Verizon is revising its FiOS buildout plan in Washington, D.C., from nine years to 10 years, which it says is within its rights under a franchise agreement it filed with the D.C. Office of Cable Television (OCT), reports FierceCable.
The growth of competitive wireline television services in two U.S. markets has taken an interesting turn: In Washington, D.C., Verizon said it would change a nine-year FiOS rollout plan to 10 years. And in San Francisco, citizens are getting some legislative support in a battle against AT&T's placement of cabinets necessary to deliver U-verse service.
Level 3 Communications, a major wholesale provider to content companies like Netflix, has accused five unnamed U.S. ISPs and one European ISP of abusing their market power to effectively put a limit on the amount of traffic the transit provider can route over these ISPs' last mile networks.
Verizon plans to complement its growing set of higher Quantum FiOS Internet speeds with a new Wi-Fi router that will support the multiple wireless devices consumers are using in their homes to access the Internet and other content.
Verizon Wireless will continue to respond to pricing changes in the market but is not going to go overboard in terms of a response, according to Verizon Communications CFO Fran Shammo.
For the first time ever, Verizon Wireless in the first quarter recorded a net loss of handset subscribers. During a quarter when AT&T Mobility netted 176,000 new phone subscribers and T-Mobile US posted a whopping 1.256 million new phone subscribers, the analysts at New Street Research pointed out that Verizon lost 156,000 phone subscribers. Although Verizon managed to juice its first quarter net additions into positive territory with tablets and other devices, the carrier nonetheless suffered a serious setback. What's perhaps more concerning is that Verizon executives don't appear to be worried.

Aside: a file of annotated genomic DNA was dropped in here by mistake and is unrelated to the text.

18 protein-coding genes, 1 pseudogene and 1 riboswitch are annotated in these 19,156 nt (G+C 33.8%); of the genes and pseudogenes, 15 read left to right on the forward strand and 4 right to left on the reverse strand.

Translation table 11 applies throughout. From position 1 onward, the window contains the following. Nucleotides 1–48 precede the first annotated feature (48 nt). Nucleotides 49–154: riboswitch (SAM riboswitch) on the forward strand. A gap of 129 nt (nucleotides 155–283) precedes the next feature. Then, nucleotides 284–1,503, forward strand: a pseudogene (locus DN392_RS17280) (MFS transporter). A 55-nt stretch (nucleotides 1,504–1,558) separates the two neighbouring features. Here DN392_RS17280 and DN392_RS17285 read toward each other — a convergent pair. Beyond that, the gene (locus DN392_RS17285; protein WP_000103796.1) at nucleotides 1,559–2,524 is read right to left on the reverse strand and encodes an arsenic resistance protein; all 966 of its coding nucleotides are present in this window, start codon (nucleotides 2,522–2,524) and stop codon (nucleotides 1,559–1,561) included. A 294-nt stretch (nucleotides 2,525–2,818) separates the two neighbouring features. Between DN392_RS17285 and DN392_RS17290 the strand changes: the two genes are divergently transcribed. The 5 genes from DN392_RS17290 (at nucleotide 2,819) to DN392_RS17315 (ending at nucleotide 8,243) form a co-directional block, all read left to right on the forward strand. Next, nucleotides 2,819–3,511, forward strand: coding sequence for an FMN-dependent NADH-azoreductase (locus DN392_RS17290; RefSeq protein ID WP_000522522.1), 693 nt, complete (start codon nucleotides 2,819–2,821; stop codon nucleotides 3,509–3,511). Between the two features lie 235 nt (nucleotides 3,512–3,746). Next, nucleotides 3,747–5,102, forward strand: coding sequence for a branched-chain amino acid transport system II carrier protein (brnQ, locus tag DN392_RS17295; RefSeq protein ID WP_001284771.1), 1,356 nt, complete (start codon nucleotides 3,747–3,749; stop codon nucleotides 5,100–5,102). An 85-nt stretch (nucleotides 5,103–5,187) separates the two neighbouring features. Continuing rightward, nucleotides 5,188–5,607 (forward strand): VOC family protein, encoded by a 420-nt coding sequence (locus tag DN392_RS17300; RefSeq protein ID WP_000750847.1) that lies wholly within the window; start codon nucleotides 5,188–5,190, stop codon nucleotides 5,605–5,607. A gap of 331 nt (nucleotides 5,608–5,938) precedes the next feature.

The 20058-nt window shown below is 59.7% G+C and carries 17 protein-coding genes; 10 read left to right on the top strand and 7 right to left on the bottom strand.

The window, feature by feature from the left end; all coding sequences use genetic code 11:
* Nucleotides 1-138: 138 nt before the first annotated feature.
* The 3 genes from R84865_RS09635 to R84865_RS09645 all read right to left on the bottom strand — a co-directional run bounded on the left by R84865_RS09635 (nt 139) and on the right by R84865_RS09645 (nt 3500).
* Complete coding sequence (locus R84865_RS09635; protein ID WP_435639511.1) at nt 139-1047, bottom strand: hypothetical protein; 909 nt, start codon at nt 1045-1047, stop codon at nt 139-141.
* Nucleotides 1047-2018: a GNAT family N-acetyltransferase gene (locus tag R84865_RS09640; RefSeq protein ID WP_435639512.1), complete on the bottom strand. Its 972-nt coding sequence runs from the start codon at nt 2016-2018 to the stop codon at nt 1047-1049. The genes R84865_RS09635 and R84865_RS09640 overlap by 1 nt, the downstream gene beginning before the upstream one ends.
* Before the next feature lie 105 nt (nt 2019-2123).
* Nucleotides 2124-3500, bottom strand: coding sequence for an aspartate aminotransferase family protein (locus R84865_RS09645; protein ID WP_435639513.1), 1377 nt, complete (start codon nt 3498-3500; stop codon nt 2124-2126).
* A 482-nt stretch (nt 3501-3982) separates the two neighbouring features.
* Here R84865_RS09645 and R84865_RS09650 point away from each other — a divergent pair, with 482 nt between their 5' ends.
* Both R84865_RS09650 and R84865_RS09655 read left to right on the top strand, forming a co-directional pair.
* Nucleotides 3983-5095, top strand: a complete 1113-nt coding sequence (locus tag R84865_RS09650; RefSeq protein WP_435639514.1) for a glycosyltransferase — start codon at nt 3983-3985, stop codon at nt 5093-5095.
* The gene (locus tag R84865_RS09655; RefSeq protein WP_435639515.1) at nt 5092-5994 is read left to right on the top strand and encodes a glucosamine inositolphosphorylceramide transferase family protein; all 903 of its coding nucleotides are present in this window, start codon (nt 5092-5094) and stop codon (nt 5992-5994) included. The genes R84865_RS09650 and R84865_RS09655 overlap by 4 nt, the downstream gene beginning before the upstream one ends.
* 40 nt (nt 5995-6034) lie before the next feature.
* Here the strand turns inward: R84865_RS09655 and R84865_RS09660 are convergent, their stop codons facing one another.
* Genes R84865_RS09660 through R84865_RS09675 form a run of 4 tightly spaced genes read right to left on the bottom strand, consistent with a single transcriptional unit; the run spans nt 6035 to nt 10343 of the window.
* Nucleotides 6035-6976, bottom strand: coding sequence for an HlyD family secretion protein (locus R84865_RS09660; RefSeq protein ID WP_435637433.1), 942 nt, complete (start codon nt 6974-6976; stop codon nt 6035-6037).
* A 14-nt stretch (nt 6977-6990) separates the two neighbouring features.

Leverett, Mass., a rural town located in the western part of the state, is taking broadband matters into its own hands with a plan to bring fiber-based services to residents.
Verizon may be focused on enhancing its FiOS subscriber counts in the markets where it already built out fiber to the home (FTTH) infrastructure, but as seen in its first-quarter earnings results, it looks as though those markets are becoming saturated. Yet it's doubtful the company will expand into new markets for FiOS.
FCC Chairman Tom Wheeler took to the FCC website's blog Tuesday in a continued attempt to counter criticism of the commission's soon-to-be-released net neutrality revisions. Calling some industry analysts' and experts' commentary on the proposed changes "misinformed," Wheeler said the proposal was not a final decision, but instead a "formal request for input" on Open Internet rules.
The cable industry is facing an onslaught of new competition from over-the-top players like Amazon's Fire TV, Netflix and more. But the biggest threat is likely coming from Dish Network, which earlier this year inked a carriage deal with Walt Disney, said a group of financial analysts speaking at The Cable Show here.